So, back to the drawing board.  I cut two pieces of regular thick plastic, around 40 thou, I think, and built a new turtle-deck.  In case I hadn't mentioned it before, the ultimate goal is to have a completely clear turtle-deck, upon which I can simply mask the new rear window shapes. Anyway, I glued two pieces together, and to the fuselage:

 

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Above center, the new plastic will be sanded to follow the shape of the fuselage in the rear, to a more or less flat surface on the front sides, using the shaped sanding tool with sandpaper wrapped around.  (An appropriately-shaped dowel would also work!)

 

Above right, the finally -shaped turtle-deck is shown.  This was then sawn from the fuselage with a fine razor saw, along the back and lower edges.  The arrow shows where the two un-needed lower cowl flaps were sanded and filled.

 

When sawn free of the fuselage, a thin piece, "A" to allow for the saw kerf, and a thicker piece "B" for a pour reservoir, piece of plastic were added to the new rear turtle-deck as shown below:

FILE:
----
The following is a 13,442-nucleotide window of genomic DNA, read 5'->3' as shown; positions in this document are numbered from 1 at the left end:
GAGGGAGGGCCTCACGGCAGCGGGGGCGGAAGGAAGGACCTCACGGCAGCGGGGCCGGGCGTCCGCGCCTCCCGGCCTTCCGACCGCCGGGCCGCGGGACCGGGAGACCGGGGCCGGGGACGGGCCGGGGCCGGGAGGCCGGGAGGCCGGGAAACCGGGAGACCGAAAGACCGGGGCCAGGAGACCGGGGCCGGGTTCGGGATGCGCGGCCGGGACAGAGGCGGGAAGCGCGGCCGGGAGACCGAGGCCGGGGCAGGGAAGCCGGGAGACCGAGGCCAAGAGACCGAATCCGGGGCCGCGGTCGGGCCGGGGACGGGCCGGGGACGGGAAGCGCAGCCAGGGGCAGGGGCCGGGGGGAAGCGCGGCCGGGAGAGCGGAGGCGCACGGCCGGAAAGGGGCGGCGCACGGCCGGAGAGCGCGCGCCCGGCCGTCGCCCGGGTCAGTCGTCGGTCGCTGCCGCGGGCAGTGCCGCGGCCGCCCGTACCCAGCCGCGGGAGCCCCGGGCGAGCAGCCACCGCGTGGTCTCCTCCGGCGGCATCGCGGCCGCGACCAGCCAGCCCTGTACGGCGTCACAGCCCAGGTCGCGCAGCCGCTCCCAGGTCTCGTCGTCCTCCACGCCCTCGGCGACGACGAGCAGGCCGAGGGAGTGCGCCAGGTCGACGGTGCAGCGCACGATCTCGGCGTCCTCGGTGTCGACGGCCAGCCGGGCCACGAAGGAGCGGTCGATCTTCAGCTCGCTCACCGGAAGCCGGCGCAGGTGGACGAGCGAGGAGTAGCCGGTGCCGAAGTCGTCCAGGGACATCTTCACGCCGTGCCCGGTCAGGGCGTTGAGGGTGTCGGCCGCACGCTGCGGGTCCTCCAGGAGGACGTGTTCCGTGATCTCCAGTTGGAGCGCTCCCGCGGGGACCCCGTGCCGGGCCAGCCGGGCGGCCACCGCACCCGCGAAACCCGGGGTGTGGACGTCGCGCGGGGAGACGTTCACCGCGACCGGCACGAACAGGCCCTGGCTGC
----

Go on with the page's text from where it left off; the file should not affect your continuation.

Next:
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Eventually, I used this master to make a new mold for the turtle-deck part, but I was in a hurry, and did not "cure" the silicone mold in the oven for 4 hours at 150 degrees F.  Thus, the part came out a little fuzzy or blurry, requiring fine sanding to clean up the clarity.  As we speak, the silicone mold is in the oven, in case I have to take another shot at it!  The main canopy original (cured) mold worked fine, and I took care not to break the brittle resin part this time!

 

Below, both pieces of the new canopy are shown just set roughly into place on the fuselage, so you can get an idea of what I'm trying to do:

 

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The center part will eventually be cut apart, to form the door, as well as the right side of the center canopy, which is stationary.  I reality, they booth look better than the photo, but we shall see how everything turns out in the end. Either way, it will be better than the XP-47B that I had before....